Why Does My Head Hurt When I Cough?

Mar 7, 2022

Why Does My Head Hurt When I CoughHave you ever been coughing so much that you ended up with a headache too? Sometimes when you are coughing, it can put a lot of pressure on your head and result in headaches on top of your sore, aching throat. If you are searching for “why my head hurts when I cough,” then there could be a number of reasons. In addition to the common cold or flu, you could be dealing with allergies or a more serious issue. There are so many types of headaches and migraines that each have slight variations of symptoms and causes. If you get a headache when coughing, then you are likely dealing with a cough headache. Here is everything you need to know about cough headaches, including causes, types, symptoms, remedies, and treatment options.

What Causes a Headache When Coughing

Here are five examples of what can cause a headache from coughing.

Cold or Flu

A cold or the flu are two common illnesses that can lead to a lot of coughing. The common cold is typically a mild respiratory illness that can cause a sore throat, cough, runny nose, and congestion. The flu is a more serious virus that can cause moderate to severe symptoms, including high fever, chills, fatigue, body aches, cough, and nasal symptoms.


Seasonal allergies can also cause people with allergies to cough. While most people think of sneezing and a runny or stuffy nose with allergies, you can also develop a cough. When your sinuses are swollen due to allergies, it can affect normal drainage and lead to a buildup of pressure. Coughing and headaches are surprisingly common symptoms for allergy sufferers.

Heavy Exertion

Heavy exertion with physical activity or straining certain muscles can also cause a headache. When you have a cough that lasts for days at a time, it can cause you to strain your neck and other muscles. Coughing forcefully, whether due to a cold, flu, or other reason, can put a lot of pressure on your head and cause a headache, too.

Brain Disorder

An issue inside your brain can also cause symptoms like a headache when coughing. A brain aneurysm, also known as a cerebral aneurysm, refers to a bulging or weakened blood vessel in the brain. If this blood vessel ruptures, it can actually become life-threatening. A structural defect of the skull, known as a Chiari malformation, can also cause malformation or issue with the part of the brain that is responsible for things like balance. Issues with cerebrospinal fluid can also lead to headaches.

Brain Tumor

A brain tumor can be cancerous, known as a malignant brain tumor, can spread rapidly and into other parts of the body. A benign brain tumor is a non-cancerous tumor that can grow larger inside the brain but does not spread to other parts of the body. Some brain tumors can cause headaches that can get worse with certain movements or bodily functions like coughing. A cough headache can also be a sign of a brain tumor.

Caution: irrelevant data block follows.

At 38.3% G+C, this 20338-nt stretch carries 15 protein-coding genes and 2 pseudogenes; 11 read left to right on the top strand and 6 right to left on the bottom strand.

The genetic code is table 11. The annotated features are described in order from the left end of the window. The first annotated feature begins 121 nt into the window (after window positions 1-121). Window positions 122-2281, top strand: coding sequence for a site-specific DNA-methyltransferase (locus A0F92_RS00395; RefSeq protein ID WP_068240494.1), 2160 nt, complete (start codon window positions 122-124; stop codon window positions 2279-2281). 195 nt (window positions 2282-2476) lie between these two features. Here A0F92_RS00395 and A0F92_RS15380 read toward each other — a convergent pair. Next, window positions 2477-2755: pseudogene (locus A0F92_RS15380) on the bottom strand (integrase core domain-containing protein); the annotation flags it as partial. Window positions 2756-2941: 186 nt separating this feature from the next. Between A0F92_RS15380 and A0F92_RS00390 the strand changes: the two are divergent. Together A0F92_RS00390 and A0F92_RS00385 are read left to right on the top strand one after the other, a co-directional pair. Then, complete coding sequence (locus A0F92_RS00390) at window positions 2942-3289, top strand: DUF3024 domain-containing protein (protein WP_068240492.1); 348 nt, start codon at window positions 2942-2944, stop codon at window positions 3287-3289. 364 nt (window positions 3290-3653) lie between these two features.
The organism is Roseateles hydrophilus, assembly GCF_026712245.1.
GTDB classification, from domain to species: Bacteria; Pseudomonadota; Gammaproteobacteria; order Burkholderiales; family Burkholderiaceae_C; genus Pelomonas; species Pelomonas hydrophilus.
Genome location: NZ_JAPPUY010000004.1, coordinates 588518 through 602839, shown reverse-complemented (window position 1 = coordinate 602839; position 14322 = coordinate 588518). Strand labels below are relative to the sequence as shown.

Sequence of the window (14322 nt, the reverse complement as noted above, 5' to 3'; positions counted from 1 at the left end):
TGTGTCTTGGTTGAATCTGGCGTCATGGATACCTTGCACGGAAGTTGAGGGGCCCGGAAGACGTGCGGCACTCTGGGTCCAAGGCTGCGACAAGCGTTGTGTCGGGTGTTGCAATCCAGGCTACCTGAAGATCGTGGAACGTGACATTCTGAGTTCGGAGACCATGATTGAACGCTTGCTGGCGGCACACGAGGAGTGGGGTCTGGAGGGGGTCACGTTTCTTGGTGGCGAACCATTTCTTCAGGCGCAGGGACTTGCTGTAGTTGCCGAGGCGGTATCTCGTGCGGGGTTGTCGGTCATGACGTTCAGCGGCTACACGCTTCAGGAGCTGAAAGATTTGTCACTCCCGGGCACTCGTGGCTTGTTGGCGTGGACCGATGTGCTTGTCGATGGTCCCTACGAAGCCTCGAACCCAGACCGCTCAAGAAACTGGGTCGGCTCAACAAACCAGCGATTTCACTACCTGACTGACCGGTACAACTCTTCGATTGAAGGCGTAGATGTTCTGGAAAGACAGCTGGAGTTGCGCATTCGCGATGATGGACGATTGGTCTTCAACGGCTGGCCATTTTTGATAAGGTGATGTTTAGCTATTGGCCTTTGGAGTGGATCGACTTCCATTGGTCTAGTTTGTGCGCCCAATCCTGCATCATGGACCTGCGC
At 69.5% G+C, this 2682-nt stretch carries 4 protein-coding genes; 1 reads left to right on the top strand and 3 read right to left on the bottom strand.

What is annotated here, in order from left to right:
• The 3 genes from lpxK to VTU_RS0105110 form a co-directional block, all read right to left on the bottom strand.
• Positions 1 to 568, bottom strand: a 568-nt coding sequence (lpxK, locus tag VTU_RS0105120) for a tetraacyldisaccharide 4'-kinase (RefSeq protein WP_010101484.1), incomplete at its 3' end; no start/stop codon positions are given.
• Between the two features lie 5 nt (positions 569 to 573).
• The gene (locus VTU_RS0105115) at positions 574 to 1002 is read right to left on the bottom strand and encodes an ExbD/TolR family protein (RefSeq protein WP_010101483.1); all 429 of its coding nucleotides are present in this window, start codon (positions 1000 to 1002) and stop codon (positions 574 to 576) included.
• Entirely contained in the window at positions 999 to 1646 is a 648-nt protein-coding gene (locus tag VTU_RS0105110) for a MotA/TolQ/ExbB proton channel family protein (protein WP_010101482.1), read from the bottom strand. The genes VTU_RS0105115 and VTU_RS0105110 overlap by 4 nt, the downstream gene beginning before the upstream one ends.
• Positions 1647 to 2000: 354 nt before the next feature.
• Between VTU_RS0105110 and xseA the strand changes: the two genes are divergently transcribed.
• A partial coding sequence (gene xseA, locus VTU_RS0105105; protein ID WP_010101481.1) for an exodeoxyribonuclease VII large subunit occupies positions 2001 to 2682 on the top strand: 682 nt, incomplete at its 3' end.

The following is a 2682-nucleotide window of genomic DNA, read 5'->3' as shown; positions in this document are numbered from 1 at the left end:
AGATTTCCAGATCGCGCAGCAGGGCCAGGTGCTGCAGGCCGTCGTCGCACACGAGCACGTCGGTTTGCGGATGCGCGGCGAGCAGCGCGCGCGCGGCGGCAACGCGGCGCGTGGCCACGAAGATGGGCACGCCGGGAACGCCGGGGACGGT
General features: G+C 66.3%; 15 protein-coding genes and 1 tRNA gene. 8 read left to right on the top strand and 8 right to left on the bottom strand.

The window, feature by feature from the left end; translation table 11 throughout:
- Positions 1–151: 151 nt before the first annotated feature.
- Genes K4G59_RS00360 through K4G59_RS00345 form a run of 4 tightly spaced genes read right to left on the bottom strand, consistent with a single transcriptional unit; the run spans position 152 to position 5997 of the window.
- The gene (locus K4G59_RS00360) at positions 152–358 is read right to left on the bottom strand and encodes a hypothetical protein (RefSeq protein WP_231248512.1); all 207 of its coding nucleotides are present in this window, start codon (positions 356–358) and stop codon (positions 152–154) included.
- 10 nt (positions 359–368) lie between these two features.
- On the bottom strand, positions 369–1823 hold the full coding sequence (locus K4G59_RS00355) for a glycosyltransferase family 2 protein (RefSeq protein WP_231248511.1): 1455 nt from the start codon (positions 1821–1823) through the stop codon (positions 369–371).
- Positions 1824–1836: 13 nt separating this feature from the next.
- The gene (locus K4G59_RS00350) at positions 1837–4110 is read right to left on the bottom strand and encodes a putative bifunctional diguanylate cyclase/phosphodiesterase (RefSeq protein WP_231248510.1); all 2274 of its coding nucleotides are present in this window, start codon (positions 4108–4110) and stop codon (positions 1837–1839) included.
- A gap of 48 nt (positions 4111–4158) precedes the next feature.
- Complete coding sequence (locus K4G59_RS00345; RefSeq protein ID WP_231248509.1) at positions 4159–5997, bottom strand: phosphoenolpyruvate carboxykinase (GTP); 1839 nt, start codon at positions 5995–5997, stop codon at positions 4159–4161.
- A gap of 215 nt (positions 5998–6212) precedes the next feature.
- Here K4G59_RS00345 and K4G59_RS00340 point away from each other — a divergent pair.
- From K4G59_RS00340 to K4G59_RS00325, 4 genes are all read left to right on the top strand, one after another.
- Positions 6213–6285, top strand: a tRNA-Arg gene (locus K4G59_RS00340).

Primary vs. Secondary Cough Headaches

Two types of cough headaches can occur due to sudden pressure in your chest and abdomen: primary and secondary cough headaches. A primary cough headache is the most common of the two and is typically not serious. Most primary cough headaches occur while you are coughing or immediately after. Headaches caused by coughing typically cause pain and discomfort on both sides of the head. This pain can last for a few seconds or a few minutes at a time. A secondary cough headache typically has more symptoms than a primary cough headache. Additionally, a secondary cough headache can indicate a more serious condition of the head, including issues with the brain. Both primary and secondary cough headaches can occur from common movements and bodily responses like sneezing, laughing, bending over, or even straining during a bowel movement. Sinus issues like congestion can also cause strong coughs that increase your risk of cough headaches.

Symptoms of Cough Headaches

Cough headaches can cause a sudden pain in your head that lasts for seconds to minutes at a time after coughing. When you have a frequent cough due to the cold, flu, or another issue, you may experience continued headache pain. The initial pain might feel like a sharp or stabbing pain, followed by a dull achiness that may continue for a few hours after the initial coughing fit. Secondary cough headaches can also cause other, more aggressive symptoms. This typically includes a headache that can last for days at a time. A secondary cough can also cause you to feel unsteady on your feet or experience difficulty with your balance. You may also have dizziness or fainting.

When to See a Doctor for Headaches from Coughing

If you suspect you have a cold or the flu, then your doctor can provide you with a diagnosis and the appropriate medications to help with your symptoms. Both the common cold and the flu are viruses, so they cannot be treated with medication like a bacterial infection. However, some medications can help reduce your coughing and any inflammation that is making your symptoms worse. If you do not have a cold, flu, or other more obvious cause like allergies, then you might be very concerned about headaches when coughing. Talk to your doctor if you have started noticing cough headaches that are new and painful.

If you have any of the other symptoms that accompany secondary cough headaches, like dizziness or difficulties with balance, then talk to your doctor right away. You should also see a doctor right away if you start to experience blurred or double vision. In order to diagnose what is causing your cough headaches, your doctor may want to run diagnostic imaging tests. Why might your doctor recommend an MRI or  CT scan? A CT scan or MRI will provide your doctor with clear pictures of the affected area. CT scans and MRIs take highly detailed images of your internal structures, including bones, muscles, tissues, and organs like the brain.

At-Home Remedies for Cough Headaches